This report examines Concentrating Solar Thermal power (CST), a renewable energy resource that presents policy-makers and investors with a significant potential for reducing carbon dioxide emissions from the power sector.
Concentrated solar thermal power (CSTP or CST) is alternately referred to as concentrated solar power (CSP). This report uses the acronym CST throughout.
In a world of rising energy prices, security concerns, and climate change, the production of energy will need to change in fundamental ways. In the electricity sector, certain renewable energy sources appear ready for the mainstream, offering not just a solution to these challenges but an exciting opportunity for investment, innovation, and job creation. Many regions are deploying wind and solar energy, successfully managing their intermittency. However, these resources are innately less predictable than coal, which limits their use at high rates of market penetration and as reliable sources of power around the clock (i.e., baseload electricity). Both developed and emerging economies require reliable power supplies on demand, and many energy analysts routinely assert that there is no realistic alternative to building more coal-fired power generators.
A serious energy alternative
This report provides a rebuttal to that assertion, outlining the potential groundbreaking role of concentrating solar thermal power (CST) in providing power on the margin of the demand curve, as well as replacing coal at the core of the power mix. If catastrophic climate change is to be averted, then reducing carbon dioxide (CO2) emissions from fossil fuel combustion is critical, and displacing coal-fired generation is the preeminent challenge. Given the hurdles facing fast, large-scale deployment of other climate-friendly technologies such as carbon capture and storage (CCS) and nuclear power, large-scale uptake of renewable energy sources such as CST will be critical to the solution.
What is concentrating thermal power?
CST uses reflective material to concentrate the sun’s rays to power steam turbines or engines. When combined with thermal storage—which enables a plant to produce power under cloud cover and after the sun has set—CST can generate electricity on demand, not just when the sun is shining. Globally, solar resources are abundant.Solar resources in Australia, Mexico, the Middle East, and southern and northern Africa are equally promising. Parts of Latin America, India, central Asia, and China also have great potential (see Figure 1). Other areas, such as Europe, have solar resources that are only marginally suitable for CST, particularly in Spain and Portugal. Because CST technology components are produced from readily available commodities such as steel and glass, bottlenecks to CST market growth will likely be no more problematic than other energy options. Although CST is only one part of the energy solution, it potentially offers a major supply option in some of the world’s largest economies and load centers.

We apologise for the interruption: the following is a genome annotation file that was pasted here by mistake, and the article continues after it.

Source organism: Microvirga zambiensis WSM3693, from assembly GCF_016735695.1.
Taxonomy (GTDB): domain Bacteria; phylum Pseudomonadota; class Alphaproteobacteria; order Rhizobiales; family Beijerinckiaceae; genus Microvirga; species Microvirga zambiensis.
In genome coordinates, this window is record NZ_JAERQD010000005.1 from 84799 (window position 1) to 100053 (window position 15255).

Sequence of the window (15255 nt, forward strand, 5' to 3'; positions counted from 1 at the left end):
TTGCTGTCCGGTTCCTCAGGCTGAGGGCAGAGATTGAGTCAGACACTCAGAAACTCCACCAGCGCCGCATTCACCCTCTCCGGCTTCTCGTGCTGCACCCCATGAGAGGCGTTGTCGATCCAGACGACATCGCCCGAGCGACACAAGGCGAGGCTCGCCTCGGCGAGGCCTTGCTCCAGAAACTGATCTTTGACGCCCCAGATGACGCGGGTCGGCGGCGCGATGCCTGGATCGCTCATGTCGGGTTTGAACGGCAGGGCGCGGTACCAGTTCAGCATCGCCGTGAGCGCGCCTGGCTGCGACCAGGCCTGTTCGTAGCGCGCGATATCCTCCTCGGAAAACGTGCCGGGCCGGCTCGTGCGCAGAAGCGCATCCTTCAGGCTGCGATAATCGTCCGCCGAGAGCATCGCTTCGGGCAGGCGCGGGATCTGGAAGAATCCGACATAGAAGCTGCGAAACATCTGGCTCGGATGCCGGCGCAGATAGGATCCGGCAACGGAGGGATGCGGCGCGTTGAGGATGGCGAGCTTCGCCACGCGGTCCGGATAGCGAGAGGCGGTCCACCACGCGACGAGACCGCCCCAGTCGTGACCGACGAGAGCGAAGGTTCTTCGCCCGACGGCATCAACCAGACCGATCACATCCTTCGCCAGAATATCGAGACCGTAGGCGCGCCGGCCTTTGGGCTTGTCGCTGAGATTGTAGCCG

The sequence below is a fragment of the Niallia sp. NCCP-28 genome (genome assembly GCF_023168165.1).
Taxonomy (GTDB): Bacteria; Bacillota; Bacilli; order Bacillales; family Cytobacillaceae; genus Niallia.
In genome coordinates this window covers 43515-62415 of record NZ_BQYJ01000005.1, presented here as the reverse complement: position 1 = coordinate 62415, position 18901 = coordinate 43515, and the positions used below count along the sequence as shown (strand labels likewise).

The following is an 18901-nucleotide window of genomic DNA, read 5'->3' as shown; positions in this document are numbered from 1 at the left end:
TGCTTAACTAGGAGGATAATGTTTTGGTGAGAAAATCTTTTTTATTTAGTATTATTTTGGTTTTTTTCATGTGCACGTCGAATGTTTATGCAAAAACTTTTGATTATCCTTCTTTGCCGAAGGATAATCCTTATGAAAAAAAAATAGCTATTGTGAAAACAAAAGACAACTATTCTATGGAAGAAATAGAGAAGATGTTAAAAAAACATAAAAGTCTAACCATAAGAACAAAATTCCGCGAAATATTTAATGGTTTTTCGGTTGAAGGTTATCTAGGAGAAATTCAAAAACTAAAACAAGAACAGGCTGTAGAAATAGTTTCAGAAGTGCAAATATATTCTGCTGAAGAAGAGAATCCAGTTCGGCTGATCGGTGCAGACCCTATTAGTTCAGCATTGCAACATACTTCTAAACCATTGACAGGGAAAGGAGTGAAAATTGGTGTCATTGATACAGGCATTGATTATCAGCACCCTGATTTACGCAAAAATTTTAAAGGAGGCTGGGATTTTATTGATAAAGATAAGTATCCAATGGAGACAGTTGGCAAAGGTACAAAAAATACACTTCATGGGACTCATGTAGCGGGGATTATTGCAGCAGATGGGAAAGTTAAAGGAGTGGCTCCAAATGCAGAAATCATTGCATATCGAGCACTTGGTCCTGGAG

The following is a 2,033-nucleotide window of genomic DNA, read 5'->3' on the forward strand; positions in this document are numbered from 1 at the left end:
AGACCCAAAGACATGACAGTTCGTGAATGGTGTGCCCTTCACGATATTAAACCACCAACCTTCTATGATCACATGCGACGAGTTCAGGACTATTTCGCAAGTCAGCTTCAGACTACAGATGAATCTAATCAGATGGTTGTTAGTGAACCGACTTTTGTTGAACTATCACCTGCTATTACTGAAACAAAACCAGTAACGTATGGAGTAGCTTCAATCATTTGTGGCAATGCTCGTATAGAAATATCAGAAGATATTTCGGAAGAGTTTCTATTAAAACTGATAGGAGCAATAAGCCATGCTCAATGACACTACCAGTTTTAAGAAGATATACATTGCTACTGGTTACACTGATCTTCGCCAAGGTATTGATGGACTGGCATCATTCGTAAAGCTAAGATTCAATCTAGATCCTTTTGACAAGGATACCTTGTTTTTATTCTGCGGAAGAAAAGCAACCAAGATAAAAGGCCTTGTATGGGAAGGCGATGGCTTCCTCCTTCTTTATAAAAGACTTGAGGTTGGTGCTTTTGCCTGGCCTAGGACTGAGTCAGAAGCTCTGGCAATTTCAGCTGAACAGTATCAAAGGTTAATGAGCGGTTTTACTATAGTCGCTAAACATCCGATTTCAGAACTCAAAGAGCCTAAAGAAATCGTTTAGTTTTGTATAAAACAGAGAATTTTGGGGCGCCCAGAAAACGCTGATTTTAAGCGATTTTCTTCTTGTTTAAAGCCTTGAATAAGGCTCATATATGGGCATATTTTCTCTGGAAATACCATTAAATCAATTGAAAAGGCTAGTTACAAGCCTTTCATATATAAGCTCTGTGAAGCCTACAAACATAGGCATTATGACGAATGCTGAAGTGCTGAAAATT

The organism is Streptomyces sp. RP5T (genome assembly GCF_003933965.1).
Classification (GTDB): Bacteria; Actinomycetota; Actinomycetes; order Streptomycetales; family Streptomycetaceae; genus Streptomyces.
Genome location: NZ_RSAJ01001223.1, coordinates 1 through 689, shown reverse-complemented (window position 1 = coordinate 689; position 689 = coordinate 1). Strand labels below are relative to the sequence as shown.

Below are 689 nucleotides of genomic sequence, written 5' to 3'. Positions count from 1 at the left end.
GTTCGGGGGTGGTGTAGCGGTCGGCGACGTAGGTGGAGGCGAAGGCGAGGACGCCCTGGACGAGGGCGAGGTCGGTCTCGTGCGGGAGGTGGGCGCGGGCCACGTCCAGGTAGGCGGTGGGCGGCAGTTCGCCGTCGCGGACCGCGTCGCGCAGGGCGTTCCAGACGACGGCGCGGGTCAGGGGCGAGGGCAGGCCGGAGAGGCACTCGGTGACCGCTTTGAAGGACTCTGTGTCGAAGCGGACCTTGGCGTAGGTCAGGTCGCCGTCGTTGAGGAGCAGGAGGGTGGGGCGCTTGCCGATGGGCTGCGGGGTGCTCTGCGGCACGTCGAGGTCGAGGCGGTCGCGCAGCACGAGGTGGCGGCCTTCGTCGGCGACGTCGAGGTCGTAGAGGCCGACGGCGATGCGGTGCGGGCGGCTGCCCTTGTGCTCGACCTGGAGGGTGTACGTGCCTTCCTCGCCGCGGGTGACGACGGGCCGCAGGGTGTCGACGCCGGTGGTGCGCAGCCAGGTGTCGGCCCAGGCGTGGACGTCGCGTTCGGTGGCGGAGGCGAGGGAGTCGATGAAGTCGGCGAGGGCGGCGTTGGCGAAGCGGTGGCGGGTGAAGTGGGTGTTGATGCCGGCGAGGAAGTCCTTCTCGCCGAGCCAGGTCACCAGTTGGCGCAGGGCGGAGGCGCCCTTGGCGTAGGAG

Despite the technical viability of CST, there are significant barriers of which policy-makers and investors need to be aware. Costs are currently high relative to coal. Further improvements to the technology will help bring costs down, and investors and operators are still learning how to design and operate plants most efficiently. The U.S. Department of Energy (DOE) has a goal of producing baseload power from CST at competitive prices by 2020. For the time being, consistent policy support will be important to accelerate deployment and market acceptance. The regions with the best solar resources are often arid or water-scarce. Incorporating advanced technologies such as dry cooling and wet/dry hybrid cooling systems can reduce water consumption but also increase project costs. Producing zero-carbon electricity and heat for seawater desalination is an expensive option, but may be attractive in these regions as water scarcity concerns increasingly factor into decision-making.
The most abundant solar resources are not evenly spread globally and often do not coincide perfectly with large energy-consuming population centers. Improved transmission systems will need to keep pace with the growth of CST and other renewable energy generation technologies. CST has some track record, but investors are still wary of new technologies. CST is capital intensive, and at a time when financial markets are struggling, measures to increase investor confidence will be important.
A bright future
Policy-makers and investors are looking for ways to meet rising energy demand while cutting CO2 emissions from fossil fuel use. CST offers a major opportunity to meet this challenge in a way that does not increase the long-term cost of electricity. Thanks to policy support in the U.S. and Spain, in particular, the CST industry is developing into one that can deliver at scale (see Table 1). There is real scope for policy to accelerate widespread deployment of CST in the United States and in Europe at first, but also in the Middle East and North Africa, exploiting their abundant solar resources, and in major developing economies like China and India, addressing major environmental concerns. To take advantage of its potential, policies are needed to help bring down the costs of CST plants with thermal energy storage by providing predictable price support and thereby improving investor confidence, and in the longer term to improve regulation and increase investment in transmission infrastructure. The availability of CST and other renewable power options means that expanded coal use should no longer be seen as an inevitable factor in maintaining economic growth.